The portrait is oil on canvas, by Auguste Leroux (1871-1954), a French painter, illustrator, and professor at the École nationale supérieure des Beaux-Arts in Paris. It was offered in 2002 to the Woodson Research Center by the Museum of Fine Arts, Houston. Mrs. Lovett is dressed in a black lace-edged gown, and wears two ropes of pearls and a ring. The background is a landscape reminiscent of Renaissance paintings, and near her left elbow is a bird (Mrs. Lovett was very fond of birds).
Patrons visiting the Woodson Research Center reading room often comment on the portrait of Margaret Bremond Rice, first wife of Rice Institute founder William Marsh Rice. We know very little about her, apart from her obituary notice in the Houston Telegraph. Bremond was the eldest daughter of Paul Bremond, one of the founders of the Houston and Texas Central Railway; she married when she was 18 and Rice a successful businessman of 34.
Margaret Rice was known for her charitable work in Houston. She attended the sick during the city’s many epidemics of yellow fever and cholera, and was active in war relief efforts for the families of soldiers during the Civil War. She died in 1863 at 31 of unknown causes.
The portrait is oil on canvas, the artist and the date unknown. It was offered to the Rice Institute by a descendant of the Bremond family in 1947, and received in 1948. The painting is described as follows:
She is dressed in a lace-edged robe de style of bronzed green velvet, a Paisley shawl in dark orange thrown across her right arm. She wears a cameo and matching earrings of a classical temple.
Fondren Library is happy to announce the digitization of 940 objects from the Weber-Staub-Briscoe Architectural Collection.
Botanical and geometrical design ornament originally installed at the Clayton house in Houston, Texas, 1940
Founded in the late 1920’s by Herman Weber as Weber Iron Works, Weber Iron & Wire Company was a fabricator of high-quality custom architectural details in metal and other materials, and became instrumental in creating original designs and duplications of fine nineteenth-century ornamental ironwork and metalwork for the projects of many of Houston’s leading architects and builders, most notably John F. Staub and Birdsall P. Briscoe. In order to produce the exceptional metalwork exactly as specified by the designs of the architects, scale and full-sized drawings of the designs were created. Most pieces were created by a detailed process including the formation of a replica of the design in clay which was cast in aluminum and placed on a pattern board used to make the final castings in iron, bronze, or aluminum. The body of work produced by Weber enriched Houston’s heritage for the greater part of the 20th century, and continues to be admired in many of Houston’s architectural treasures.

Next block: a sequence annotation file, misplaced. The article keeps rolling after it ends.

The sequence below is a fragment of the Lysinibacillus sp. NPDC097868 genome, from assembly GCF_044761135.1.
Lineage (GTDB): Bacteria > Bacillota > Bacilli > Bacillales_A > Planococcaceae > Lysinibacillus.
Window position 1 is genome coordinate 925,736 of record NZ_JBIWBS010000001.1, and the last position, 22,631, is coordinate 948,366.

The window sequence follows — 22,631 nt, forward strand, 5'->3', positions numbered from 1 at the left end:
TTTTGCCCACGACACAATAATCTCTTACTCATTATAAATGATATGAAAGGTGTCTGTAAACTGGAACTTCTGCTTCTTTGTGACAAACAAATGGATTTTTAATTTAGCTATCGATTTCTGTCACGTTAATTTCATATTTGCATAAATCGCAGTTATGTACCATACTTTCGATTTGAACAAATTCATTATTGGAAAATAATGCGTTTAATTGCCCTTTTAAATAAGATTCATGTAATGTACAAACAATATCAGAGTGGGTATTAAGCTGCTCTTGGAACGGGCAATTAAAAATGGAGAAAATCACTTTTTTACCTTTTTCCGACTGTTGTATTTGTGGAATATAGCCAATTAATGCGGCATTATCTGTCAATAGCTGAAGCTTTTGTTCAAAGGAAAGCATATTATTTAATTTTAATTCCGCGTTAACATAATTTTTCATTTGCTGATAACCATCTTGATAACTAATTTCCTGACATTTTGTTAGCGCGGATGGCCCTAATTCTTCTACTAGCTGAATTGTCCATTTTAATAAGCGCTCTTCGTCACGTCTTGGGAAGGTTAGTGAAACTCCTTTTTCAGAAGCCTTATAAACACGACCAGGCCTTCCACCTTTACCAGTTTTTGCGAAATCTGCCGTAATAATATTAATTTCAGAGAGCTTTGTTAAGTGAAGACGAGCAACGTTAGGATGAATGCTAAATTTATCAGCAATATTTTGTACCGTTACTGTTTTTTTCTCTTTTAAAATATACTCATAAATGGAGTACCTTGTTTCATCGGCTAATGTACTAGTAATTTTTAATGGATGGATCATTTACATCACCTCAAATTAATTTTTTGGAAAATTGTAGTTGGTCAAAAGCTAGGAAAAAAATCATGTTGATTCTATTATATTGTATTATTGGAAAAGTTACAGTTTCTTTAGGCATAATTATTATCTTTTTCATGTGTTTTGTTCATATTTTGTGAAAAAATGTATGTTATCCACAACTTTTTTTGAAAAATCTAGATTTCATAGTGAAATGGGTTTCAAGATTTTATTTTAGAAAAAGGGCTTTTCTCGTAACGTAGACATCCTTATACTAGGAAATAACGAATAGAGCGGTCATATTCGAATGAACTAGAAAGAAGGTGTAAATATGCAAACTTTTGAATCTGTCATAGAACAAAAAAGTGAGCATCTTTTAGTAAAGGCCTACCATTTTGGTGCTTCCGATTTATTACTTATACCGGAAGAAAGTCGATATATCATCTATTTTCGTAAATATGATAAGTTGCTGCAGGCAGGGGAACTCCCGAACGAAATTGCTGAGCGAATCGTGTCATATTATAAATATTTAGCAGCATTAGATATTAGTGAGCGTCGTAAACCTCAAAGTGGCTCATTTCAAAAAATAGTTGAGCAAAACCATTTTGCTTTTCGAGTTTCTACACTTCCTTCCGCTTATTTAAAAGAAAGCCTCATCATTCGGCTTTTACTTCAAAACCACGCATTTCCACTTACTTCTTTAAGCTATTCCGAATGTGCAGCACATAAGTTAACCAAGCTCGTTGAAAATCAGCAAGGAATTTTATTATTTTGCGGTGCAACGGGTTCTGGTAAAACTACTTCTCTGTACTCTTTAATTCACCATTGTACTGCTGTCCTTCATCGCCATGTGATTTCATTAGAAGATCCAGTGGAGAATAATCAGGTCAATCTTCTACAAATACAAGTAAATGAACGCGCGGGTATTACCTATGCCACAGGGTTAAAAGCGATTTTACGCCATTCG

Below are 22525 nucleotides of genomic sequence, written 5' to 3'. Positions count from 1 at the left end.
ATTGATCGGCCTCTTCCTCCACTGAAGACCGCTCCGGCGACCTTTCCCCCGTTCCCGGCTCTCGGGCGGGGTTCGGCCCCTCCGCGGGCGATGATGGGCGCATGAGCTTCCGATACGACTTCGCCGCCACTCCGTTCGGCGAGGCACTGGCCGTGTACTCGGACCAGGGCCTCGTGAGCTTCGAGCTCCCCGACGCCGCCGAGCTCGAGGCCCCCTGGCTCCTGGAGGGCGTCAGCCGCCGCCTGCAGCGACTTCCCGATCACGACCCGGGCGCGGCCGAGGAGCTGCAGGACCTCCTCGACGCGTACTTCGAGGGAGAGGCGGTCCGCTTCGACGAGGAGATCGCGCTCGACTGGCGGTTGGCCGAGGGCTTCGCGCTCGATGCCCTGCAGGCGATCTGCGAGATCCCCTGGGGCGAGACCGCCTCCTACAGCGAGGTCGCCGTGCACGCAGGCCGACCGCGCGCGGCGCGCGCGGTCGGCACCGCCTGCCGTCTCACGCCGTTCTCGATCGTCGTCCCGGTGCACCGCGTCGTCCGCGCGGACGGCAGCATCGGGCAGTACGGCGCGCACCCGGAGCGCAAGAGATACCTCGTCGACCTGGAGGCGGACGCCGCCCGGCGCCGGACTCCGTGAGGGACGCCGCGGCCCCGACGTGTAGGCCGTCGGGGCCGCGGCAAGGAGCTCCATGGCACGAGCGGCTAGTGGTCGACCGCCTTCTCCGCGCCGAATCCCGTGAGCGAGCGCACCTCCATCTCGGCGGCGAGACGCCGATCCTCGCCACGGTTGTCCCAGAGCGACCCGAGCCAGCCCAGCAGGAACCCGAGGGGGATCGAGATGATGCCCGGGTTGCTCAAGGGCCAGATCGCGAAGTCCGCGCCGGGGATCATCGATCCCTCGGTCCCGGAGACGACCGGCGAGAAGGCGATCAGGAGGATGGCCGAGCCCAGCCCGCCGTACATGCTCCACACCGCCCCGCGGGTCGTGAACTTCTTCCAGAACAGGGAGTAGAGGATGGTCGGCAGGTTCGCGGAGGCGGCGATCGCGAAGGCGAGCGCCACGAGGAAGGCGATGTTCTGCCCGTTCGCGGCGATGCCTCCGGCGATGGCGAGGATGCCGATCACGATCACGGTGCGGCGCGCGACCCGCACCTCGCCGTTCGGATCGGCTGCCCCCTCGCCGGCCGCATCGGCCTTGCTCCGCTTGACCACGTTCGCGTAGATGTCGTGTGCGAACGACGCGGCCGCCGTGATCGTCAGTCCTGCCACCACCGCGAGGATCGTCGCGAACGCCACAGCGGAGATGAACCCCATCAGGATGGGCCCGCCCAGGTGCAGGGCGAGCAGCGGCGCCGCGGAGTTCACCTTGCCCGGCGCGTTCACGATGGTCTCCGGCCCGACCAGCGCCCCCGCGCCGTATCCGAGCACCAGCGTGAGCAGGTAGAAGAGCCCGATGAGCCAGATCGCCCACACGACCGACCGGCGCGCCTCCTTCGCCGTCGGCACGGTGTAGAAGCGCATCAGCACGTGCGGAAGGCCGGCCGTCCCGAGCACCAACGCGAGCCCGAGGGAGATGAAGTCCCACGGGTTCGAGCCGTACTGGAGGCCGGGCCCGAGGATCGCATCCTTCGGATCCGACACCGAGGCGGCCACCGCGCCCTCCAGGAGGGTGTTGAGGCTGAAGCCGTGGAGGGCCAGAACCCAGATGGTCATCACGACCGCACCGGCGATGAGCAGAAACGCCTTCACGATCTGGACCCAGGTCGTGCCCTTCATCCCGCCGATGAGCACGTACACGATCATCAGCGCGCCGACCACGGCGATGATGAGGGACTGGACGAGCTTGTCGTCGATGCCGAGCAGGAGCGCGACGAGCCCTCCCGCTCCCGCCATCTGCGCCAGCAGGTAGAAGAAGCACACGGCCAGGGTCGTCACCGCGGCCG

The digitized portion of the collection includes pattern boards (design molds) and metal castings of architectural details such as stair rails, fencing, and other metalwork ornaments manufactured by Weber Iron & Wire Company from the 1930’s to the 1990’s. The larger collection also includes photographs, architectural drawings, reference books, and tools used in the manufacturing process, along with invoices from the company from 1933 to 1987.
The original materials which these digitized versions represent are held by Rice University, Fondren Library, Woodson Research Center. The materials are available for research by appointment.